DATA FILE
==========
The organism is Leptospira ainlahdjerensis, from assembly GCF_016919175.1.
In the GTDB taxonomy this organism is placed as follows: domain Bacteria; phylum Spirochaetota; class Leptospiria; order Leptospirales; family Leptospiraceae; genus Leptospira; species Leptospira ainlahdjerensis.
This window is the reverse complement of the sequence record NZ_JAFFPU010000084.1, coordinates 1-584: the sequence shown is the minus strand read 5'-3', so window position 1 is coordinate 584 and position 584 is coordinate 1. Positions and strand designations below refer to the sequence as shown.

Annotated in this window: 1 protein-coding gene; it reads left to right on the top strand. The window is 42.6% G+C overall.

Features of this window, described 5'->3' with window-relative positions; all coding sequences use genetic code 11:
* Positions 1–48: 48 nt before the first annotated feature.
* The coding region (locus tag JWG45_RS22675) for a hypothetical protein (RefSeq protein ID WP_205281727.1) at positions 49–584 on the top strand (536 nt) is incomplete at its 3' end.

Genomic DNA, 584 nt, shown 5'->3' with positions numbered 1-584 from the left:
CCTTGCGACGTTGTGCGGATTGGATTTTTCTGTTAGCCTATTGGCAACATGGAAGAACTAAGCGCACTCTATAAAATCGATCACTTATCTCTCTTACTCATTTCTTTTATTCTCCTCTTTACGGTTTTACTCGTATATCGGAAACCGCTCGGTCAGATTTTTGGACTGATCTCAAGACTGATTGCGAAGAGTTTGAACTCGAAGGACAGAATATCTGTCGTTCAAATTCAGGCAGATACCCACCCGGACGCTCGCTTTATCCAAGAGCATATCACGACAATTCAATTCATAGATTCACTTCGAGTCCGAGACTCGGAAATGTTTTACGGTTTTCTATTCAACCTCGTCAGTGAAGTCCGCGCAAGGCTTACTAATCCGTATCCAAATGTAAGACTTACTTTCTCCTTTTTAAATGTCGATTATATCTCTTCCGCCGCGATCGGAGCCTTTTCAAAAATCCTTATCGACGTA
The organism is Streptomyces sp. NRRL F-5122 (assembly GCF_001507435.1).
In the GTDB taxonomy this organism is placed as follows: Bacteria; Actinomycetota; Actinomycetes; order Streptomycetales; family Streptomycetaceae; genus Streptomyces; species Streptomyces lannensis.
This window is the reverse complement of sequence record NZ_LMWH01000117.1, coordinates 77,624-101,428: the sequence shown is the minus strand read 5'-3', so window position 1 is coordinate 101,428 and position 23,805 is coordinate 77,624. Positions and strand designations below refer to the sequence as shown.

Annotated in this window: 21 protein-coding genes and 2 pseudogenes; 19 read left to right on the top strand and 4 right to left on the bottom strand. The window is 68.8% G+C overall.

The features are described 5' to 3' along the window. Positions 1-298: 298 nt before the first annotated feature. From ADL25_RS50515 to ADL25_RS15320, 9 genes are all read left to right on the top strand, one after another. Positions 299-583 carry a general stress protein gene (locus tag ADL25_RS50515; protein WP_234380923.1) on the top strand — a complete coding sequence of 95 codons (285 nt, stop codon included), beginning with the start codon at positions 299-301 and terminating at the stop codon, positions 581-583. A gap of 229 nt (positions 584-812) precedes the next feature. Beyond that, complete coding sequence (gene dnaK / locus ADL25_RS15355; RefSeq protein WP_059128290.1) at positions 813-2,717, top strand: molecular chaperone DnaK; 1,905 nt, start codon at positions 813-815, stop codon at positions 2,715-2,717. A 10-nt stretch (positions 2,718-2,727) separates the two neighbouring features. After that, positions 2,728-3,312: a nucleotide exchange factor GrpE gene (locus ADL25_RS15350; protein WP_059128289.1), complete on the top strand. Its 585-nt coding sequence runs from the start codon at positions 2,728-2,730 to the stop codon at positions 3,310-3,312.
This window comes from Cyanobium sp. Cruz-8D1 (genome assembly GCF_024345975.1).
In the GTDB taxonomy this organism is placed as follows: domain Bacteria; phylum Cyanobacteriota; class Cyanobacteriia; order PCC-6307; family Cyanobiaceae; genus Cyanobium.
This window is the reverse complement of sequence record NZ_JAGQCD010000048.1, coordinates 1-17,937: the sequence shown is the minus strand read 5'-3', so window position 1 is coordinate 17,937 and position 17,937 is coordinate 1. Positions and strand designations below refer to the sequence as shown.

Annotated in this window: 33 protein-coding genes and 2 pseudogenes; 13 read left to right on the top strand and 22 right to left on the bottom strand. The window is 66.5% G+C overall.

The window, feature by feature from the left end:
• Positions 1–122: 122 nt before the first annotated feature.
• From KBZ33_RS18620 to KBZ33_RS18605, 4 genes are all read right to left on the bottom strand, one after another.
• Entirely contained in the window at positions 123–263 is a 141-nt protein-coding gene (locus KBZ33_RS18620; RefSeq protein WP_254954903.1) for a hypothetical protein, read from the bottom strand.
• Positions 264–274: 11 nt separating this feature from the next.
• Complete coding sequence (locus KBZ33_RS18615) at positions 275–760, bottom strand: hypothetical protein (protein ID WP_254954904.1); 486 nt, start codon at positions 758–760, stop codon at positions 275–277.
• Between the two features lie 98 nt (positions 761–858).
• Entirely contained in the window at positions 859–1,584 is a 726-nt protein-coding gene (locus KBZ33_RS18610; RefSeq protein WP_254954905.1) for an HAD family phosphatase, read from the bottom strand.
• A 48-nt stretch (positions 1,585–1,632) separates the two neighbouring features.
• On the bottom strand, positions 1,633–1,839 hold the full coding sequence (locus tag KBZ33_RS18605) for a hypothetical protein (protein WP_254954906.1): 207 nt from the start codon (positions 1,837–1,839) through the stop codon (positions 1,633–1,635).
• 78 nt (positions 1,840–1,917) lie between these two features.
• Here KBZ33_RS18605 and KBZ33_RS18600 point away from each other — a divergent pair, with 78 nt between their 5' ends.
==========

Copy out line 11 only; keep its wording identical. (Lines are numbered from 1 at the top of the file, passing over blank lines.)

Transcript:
In the GTDB taxonomy this organism is placed as follows: Bacteria; Actinomycetota; Actinomycetes; order Streptomycetales; family Streptomycetaceae; genus Streptomyces; species Streptomyces lannensis.